Kid Icarus Is Still Nintendo’s Most Underrated Franchise
Talk to the Ultrahand.
In Gunpei Yokoi’s life, one can read both the history of video games and that of post-WWII Japan. Yokoi was born in Osaka in 1941, just a few months before the Empire attacked Pearl Harbor. In the 1960s, after earning an electronics degree from a prestigious university, Yokoi got a job as a maintenance engineer on the assembly line for a toy and card company called Nintendo.
Nintendo had been around since the 19th century, focused on hanafuda cards primarily used for gambling. But the company’s higher-ups had become convinced that playing cards had limited potential and had expanded into toys. It was a challenge, considering that it meant competing with companies like Bandai. But then, one of the higher-ups visited the assembly line and noticed that a certain engineer had been working on more than fixing conveyor belts.
During his free time, Yokoi had built himself an extending hand, which he called the Ultrahand. (Tears of the Kingdom got the name for its signature building mechanic from this.) The company developed it into a proper product — it was a hit. Yokoi moved off the assembly line and the company’s history was forever altered. He developed all sorts of mechanical devices, from puzzles to love testers.
When the company switched paths again, focusing now on video games, Yokoi created Game & Watch. One of the company's first game designers, he was assigned to oversee an ambitious youngster named Shigeru Miyamoto, who was making an arcade game called Donkey Kong.
That turned out so well that Yokoi was given the task again, becoming a producer for Tora Osawa’s 1986 game Kid Icarus, which is available right now if you’ve subscribed to Nintendo Switch Online. (You don’t need the expansion pack add-on for this one.)
Kid Icarus was meant to replicate Metroid’s side-scrolling style (Osawa had designed Mother Brain) in a mythological setting. Instead of a blaster, there would be bows and arrows. Instead of an alien world, the main character, Pit, would move from the Underworld to the Overworld to the Skyworld, to, finally, the Palace in the Sky. It’s a clear progression that the game expresses by demanding Pit move upwards constantly.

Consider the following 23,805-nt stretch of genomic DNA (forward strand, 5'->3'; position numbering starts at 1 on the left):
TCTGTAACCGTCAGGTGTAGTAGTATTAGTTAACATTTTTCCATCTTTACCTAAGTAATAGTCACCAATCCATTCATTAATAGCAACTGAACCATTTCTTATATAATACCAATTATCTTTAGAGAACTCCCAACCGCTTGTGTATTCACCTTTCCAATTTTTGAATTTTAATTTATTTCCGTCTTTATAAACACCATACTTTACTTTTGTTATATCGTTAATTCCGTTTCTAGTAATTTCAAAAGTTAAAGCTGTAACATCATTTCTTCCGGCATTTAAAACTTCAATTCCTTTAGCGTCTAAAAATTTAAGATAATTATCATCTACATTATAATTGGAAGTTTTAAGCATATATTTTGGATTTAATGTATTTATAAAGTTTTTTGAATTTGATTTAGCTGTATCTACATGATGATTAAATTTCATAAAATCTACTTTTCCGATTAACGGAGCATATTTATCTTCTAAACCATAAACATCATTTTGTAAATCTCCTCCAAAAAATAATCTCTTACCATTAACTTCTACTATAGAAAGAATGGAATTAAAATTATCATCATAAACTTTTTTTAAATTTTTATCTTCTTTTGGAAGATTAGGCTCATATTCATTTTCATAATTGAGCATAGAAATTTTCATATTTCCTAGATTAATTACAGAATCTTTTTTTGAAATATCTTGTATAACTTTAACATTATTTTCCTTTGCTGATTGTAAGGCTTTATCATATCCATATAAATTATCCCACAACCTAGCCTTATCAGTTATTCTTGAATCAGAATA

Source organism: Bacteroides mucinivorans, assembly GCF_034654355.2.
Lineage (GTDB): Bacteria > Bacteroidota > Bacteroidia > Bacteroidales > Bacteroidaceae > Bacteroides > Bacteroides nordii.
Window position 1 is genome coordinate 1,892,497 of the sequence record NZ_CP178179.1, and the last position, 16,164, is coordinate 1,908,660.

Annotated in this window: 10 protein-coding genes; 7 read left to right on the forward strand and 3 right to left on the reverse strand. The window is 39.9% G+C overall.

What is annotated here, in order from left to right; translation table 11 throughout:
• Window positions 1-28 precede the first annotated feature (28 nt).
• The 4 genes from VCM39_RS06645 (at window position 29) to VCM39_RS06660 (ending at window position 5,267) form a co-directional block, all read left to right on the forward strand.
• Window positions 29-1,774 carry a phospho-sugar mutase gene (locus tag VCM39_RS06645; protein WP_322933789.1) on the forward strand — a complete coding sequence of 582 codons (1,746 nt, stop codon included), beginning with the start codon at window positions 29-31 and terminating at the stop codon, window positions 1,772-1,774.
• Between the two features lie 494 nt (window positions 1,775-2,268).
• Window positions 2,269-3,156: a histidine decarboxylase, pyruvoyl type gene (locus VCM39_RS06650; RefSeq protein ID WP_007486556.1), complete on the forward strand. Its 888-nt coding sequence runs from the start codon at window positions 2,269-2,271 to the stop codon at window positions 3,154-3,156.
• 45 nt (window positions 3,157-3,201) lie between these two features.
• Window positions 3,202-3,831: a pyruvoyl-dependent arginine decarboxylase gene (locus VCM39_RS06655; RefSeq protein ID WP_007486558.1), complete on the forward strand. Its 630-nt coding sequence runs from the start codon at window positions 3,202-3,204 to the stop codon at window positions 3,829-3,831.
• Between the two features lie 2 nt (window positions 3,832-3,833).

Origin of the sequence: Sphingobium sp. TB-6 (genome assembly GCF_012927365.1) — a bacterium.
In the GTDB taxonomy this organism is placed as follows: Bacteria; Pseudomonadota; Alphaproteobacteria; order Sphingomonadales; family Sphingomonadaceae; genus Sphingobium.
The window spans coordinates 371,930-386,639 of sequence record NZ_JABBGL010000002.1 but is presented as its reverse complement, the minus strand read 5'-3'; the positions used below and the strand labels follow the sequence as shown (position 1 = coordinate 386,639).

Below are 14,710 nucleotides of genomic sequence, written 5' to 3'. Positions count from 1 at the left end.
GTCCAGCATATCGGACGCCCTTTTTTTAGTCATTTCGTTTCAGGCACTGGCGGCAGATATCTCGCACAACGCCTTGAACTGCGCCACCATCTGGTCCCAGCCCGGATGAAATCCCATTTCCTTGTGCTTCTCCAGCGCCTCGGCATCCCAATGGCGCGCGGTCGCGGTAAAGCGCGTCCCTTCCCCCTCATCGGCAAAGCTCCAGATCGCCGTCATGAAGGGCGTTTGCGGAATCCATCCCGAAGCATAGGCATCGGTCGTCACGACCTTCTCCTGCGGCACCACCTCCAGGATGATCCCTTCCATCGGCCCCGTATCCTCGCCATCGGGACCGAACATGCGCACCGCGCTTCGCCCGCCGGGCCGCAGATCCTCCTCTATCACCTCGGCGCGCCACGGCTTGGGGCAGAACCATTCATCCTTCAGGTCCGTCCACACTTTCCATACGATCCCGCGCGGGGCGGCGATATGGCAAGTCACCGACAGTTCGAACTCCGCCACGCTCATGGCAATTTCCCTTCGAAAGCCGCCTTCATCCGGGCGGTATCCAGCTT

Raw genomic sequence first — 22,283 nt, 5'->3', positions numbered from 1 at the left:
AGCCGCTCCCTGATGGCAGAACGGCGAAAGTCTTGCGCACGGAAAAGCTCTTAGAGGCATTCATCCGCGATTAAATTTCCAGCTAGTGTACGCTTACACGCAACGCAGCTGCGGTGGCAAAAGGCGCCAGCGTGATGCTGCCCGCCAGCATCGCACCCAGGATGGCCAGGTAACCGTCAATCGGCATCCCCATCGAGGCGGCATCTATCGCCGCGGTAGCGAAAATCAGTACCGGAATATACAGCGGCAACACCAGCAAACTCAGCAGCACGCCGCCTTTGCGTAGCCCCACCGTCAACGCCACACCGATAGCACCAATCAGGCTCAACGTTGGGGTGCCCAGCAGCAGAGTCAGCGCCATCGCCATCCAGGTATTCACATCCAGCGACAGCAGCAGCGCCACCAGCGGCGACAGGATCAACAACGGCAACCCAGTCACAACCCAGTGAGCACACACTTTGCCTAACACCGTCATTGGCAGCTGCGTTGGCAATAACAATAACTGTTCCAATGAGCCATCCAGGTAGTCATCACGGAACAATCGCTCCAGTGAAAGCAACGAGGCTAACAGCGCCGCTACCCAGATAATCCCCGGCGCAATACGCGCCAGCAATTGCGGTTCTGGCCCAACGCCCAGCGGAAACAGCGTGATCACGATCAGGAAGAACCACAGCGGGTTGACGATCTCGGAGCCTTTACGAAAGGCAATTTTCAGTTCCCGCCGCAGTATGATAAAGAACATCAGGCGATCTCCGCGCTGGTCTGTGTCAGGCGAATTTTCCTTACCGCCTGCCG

Kid Icarus is remembered as a notoriously hard game, both to make and to play. Osawa went from Metroid immediately to Kid Icarus, and months of crunch followed, including a three-month stint of sleeping in Nintendo’s offices. This became especially tough when Nintendo turned off its heating system to save money in the winter.
The game stands as a testament to how play styles have changed over time. Without the Switch’s rewind feature, it’s hard to imagine many modern gamers leaping for a chance to play Kid Icarus. The game is unforgiving. Missing a single jump onto a tiny platform can lead to instant doom (this is true of other games of the era, like Mario titles, but this is harder than Mario). Enemies are swarming and come out of nowhere. The game wants you to feel like you’re dragging yourself out of Hell, which isn’t an easy thing to do.
And yet, amidst all of the frustration, a fun game emerges. The music is lively, the arrows are unlimited, and even failure can be fun. Grim Reapers are especially tricky enemies for Pit. They stalk back and forth over a platform and take several hits to go down. If they look at you, not only will crazy music start up, but several mini-enemies will fly out and start buzzing around. After finally taking one down, I celebrated, only to be instantly taken out by a lava monster coming from a platform’s floor. I had to laugh.
The game also has a sense of humor about itself. Pit gets a credit card at one point, which puts him into debt. There’s also his tagline when dying, “I’m finished!” Although the game takes gameplay very seriously, it doesn’t take itself too seriously.
Kid Icarus definitely shows its age. A crucial dynamic for the game’s map is walking Pit off one side of the screen only to have him appear on the other side. I had forgotten video games used to do that all the time. And it wouldn’t be the defining legacy for either Osawa or Yokoi, who would respectively play crucial roles in Ocarina of Time and the Game Boy. This is definitely a game that makes you earn the win. For any gamer looking for a retro challenge, this is the place to go.